“Greg Norman tweaked pretty much every hole,” Quigley said. “As the founding member, Greg ran the club at his sole discretion. There’s seven members on the board, he had four seats. His golf course design company did the work, his company was paid for the work, and the members were the ones paying for it. And the members didn’t want the fifth green changed, they didn’t want the bunkers moved from one side of the fairway to the other.”
Quigley says the Medalist board sent Norman registered mail inviting him to submit a proposal at the time of the restoration but received no response. “He didn’t like the idea that anyone else was touching the golf course,” said Quigley. “He had a hissy fit when it was changed. He had an opportunity. He chose not to participate.”
Medalist has earned an enviable reputation as base camp for PGA Tour stars in the last decade since Woods moved to Jupiter and joined the club. More than 20 other professionals are members, including Brooks Koepka, Rickie Fowler, Matt Wolff and Justin Thomas, who Norman believes replaced him on the broadcast team for the Tiger-Phil event. “Justin and Tiger are very close so that might have had something to do with it,” Quigley said dryly.
Norman, who lives 15 minutes away, remains on the member roll at Medalist. “As the founding member of the club, he is a member. The way the document is written, he will always be a member,” the gregarious Quigley said. “He cannot be thrown out nor can he quit. He comes around sometimes and you see him. There’s no controversy.”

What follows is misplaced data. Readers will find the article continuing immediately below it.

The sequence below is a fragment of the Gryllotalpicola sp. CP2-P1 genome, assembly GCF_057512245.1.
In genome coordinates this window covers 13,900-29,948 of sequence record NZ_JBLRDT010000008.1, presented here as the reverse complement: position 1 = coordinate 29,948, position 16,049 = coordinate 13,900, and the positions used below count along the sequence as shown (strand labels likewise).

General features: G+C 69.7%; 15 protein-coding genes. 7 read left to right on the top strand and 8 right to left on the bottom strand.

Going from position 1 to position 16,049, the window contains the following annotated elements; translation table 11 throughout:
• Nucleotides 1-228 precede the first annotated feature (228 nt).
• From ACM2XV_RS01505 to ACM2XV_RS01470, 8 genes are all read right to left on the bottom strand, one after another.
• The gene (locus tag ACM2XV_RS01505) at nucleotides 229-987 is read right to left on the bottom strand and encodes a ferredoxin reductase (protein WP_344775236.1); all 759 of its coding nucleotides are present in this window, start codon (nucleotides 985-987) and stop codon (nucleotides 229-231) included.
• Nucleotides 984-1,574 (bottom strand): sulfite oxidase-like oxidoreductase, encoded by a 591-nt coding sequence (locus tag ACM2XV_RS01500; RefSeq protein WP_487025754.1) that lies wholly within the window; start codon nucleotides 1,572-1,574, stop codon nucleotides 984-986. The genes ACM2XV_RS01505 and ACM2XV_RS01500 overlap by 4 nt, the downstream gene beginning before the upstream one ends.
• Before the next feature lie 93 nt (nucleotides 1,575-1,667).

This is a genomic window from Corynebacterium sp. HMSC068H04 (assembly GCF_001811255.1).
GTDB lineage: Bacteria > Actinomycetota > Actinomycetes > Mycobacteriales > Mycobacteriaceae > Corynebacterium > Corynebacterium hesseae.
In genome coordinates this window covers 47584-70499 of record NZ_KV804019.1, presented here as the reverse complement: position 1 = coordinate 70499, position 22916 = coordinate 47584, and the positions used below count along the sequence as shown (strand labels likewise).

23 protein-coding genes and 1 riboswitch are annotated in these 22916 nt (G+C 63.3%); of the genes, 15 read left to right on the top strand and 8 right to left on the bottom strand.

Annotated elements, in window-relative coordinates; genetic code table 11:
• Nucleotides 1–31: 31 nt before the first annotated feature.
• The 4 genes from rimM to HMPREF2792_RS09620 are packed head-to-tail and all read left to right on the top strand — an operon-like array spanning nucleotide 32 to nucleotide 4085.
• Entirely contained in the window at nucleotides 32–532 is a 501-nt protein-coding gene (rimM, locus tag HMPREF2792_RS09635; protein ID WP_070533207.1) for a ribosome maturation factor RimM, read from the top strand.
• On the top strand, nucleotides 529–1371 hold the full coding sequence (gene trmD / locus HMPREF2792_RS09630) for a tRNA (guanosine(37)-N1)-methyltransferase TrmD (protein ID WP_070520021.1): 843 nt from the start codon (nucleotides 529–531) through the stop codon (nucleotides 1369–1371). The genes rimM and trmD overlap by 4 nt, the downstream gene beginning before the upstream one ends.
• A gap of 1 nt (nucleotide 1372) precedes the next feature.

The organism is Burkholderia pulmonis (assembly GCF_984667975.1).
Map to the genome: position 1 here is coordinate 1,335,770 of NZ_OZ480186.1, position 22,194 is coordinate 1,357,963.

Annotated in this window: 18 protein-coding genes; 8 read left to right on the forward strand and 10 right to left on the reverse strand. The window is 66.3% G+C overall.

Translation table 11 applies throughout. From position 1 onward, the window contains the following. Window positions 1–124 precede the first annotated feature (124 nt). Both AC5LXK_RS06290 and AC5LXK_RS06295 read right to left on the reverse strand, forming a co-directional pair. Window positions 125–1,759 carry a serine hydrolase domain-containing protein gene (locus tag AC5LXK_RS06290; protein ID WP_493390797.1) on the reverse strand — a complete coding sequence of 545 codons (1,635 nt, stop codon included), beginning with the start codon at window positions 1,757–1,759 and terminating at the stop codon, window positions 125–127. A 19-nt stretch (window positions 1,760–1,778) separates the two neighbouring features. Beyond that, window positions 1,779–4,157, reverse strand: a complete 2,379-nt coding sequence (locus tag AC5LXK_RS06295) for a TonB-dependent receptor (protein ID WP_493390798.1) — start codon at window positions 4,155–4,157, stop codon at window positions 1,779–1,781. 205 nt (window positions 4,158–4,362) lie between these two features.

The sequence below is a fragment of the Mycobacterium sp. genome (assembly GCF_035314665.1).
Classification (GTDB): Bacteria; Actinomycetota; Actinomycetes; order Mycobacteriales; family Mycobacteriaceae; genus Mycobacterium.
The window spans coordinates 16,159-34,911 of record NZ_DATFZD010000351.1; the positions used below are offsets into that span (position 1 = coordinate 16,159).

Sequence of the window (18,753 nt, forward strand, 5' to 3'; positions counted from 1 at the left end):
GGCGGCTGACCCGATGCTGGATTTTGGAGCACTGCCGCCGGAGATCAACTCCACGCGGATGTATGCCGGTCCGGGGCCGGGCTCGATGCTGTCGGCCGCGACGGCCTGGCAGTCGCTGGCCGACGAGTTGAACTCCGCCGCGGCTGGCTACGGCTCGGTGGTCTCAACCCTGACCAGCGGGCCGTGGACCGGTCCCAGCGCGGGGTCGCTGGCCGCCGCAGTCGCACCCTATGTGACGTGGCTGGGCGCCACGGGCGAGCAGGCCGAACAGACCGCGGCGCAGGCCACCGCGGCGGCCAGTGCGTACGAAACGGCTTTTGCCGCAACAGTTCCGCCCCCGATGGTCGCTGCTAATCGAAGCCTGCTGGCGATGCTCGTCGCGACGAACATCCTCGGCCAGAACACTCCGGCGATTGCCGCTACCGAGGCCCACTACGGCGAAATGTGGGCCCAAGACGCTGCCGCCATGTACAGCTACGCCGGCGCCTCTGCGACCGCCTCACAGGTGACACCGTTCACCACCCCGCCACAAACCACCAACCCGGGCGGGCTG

Norman did make one poorly-timed visit with his grandson only to find it was member-member weekend. “We had 120 people on the range. So it wasn’t the ideal time for him to hit balls with his grandson,” Quigley said. “He was here earlier in the year. He was in the grill room, sat down and had lunch. Tiger was at a table at the same time. It was all good.”
The course viewers will see on Sunday is much closer to what was broadcast a quarter-century ago, the board president believes. “It’s not an identical restoration but we restored a lot of it,” he said. “We’ll never get it back to the original golf course but it’s a lot closer than it was five years ago.”
I asked if Norman appreciates now the work that was done. “I’ve never heard him make a complimentary comment about the golf course, but I don’t communicate with him regularly,” Quigley said.
The Medalist board will have no say in how its golf course is presented to the world. The Match is being managed by the PGA Tour and last week Tour official Slugger White spent more than four hours touring the layout and discussing pin locations in the company of the club’s professional, it’s superintendent and Olin Browne, a board member and Tour veteran. At the halfway house, the group ran into the man who has replaced the Shark as the alpha male at Medalist, Woods, who was playing with Thomas and Fowler. “They chatted for 10 or 15 minutes and Tiger was funny,” Quigley recounted with a laugh.
“He suggested to Slugger he put all the pins on the front right that way Phil couldn’t use that cut shot of his to get it in there close.”
Published at Golfweek.com, May 20, 2020.